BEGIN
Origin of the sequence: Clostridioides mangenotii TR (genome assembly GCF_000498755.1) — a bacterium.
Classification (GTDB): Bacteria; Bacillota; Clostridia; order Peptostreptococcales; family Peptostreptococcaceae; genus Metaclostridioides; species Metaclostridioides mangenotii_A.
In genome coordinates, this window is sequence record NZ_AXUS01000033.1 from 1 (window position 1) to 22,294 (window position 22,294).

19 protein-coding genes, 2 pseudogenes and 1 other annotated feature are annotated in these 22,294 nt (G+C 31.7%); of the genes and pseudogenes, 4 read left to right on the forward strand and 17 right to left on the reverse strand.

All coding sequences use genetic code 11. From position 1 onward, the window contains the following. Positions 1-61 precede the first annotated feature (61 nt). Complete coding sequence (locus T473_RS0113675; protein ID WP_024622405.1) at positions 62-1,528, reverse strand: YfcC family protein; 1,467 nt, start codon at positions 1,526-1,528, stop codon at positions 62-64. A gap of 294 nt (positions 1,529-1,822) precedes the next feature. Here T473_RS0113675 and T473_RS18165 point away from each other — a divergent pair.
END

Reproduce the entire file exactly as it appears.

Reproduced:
Origin of the sequence: Clostridioides mangenotii TR (genome assembly GCF_000498755.1) — a bacterium.
Classification (GTDB): Bacteria; Bacillota; Clostridia; order Peptostreptococcales; family Peptostreptococcaceae; genus Metaclostridioides; species Metaclostridioides mangenotii_A.
In genome coordinates, this window is sequence record NZ_AXUS01000033.1 from 1 (window position 1) to 22,294 (window position 22,294).

19 protein-coding genes, 2 pseudogenes and 1 other annotated feature are annotated in these 22,294 nt (G+C 31.7%); of the genes and pseudogenes, 4 read left to right on the forward strand and 17 right to left on the reverse strand.

All coding sequences use genetic code 11. From position 1 onward, the window contains the following. Positions 1-61 precede the first annotated feature (61 nt). Complete coding sequence (locus T473_RS0113675; protein ID WP_024622405.1) at positions 62-1,528, reverse strand: YfcC family protein; 1,467 nt, start codon at positions 1,526-1,528, stop codon at positions 62-64. A gap of 294 nt (positions 1,529-1,822) precedes the next feature. Here T473_RS0113675 and T473_RS18165 point away from each other — a divergent pair.